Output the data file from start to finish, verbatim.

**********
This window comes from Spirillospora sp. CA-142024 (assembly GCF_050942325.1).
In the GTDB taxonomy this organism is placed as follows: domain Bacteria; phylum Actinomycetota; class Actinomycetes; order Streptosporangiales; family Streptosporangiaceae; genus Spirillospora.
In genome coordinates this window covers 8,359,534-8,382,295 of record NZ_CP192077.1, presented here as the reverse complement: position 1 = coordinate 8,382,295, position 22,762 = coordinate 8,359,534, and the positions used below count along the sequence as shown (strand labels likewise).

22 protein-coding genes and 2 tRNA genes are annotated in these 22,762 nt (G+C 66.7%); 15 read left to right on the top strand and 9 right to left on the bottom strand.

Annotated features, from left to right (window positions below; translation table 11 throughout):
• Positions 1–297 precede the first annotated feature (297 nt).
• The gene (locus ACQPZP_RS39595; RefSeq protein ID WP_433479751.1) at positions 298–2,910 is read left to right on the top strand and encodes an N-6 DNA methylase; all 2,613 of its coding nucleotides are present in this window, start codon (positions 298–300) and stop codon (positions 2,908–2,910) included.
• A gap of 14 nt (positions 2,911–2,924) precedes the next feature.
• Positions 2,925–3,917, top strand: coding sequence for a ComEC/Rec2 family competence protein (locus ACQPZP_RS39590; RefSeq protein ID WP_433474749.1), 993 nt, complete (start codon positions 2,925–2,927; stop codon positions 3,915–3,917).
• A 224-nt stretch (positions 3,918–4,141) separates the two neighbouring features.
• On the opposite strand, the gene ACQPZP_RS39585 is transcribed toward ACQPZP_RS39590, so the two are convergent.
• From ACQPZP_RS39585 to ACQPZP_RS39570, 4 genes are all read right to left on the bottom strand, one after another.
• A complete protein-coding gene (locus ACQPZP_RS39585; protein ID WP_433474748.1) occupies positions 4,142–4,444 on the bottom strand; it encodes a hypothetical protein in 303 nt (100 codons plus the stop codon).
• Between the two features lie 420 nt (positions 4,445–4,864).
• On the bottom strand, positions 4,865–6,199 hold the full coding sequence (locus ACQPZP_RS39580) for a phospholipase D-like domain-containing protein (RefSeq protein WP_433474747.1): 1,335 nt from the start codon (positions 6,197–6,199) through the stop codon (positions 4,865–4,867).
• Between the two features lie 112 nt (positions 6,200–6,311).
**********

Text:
This window comes from Spirillospora sp. CA-142024 (assembly GCF_050942325.1).
In the GTDB taxonomy this organism is placed as follows: domain Bacteria; phylum Actinomycetota; class Actinomycetes; order Streptosporangiales; family Streptosporangiaceae; genus Spirillospora.
In genome coordinates this window covers 8,359,534-8,382,295 of record NZ_CP192077.1, presented here as the reverse complement: position 1 = coordinate 8,382,295, position 22,762 = coordinate 8,359,534, and the positions used below count along the sequence as shown (strand labels likewise).

22 protein-coding genes and 2 tRNA genes are annotated in these 22,762 nt (G+C 66.7%); 15 read left to right on the top strand and 9 right to left on the bottom strand.

Annotated features, from left to right (window positions below; translation table 11 throughout):
• Positions 1–297 precede the first annotated feature (297 nt).
• The gene (locus ACQPZP_RS39595; RefSeq protein ID WP_433479751.1) at positions 298–2,910 is read left to right on the top strand and encodes an N-6 DNA methylase; all 2,613 of its coding nucleotides are present in this window, start codon (positions 298–300) and stop codon (positions 2,908–2,910) included.
• A gap of 14 nt (positions 2,911–2,924) precedes the next feature.
• Positions 2,925–3,917, top strand: coding sequence for a ComEC/Rec2 family competence protein (locus ACQPZP_RS39590; RefSeq protein ID WP_433474749.1), 993 nt, complete (start codon positions 2,925–2,927; stop codon positions 3,915–3,917).
• A 224-nt stretch (positions 3,918–4,141) separates the two neighbouring features.
• On the opposite strand, the gene ACQPZP_RS39585 is transcribed toward ACQPZP_RS39590, so the two are convergent.
• From ACQPZP_RS39585 to ACQPZP_RS39570, 4 genes are all read right to left on the bottom strand, one after another.
• A complete protein-coding gene (locus ACQPZP_RS39585; protein ID WP_433474748.1) occupies positions 4,142–4,444 on the bottom strand; it encodes a hypothetical protein in 303 nt (100 codons plus the stop codon).
• Between the two features lie 420 nt (positions 4,445–4,864).
• On the bottom strand, positions 4,865–6,199 hold the full coding sequence (locus ACQPZP_RS39580) for a phospholipase D-like domain-containing protein (RefSeq protein WP_433474747.1): 1,335 nt from the start codon (positions 6,197–6,199) through the stop codon (positions 4,865–4,867).
• Between the two features lie 112 nt (positions 6,200–6,311).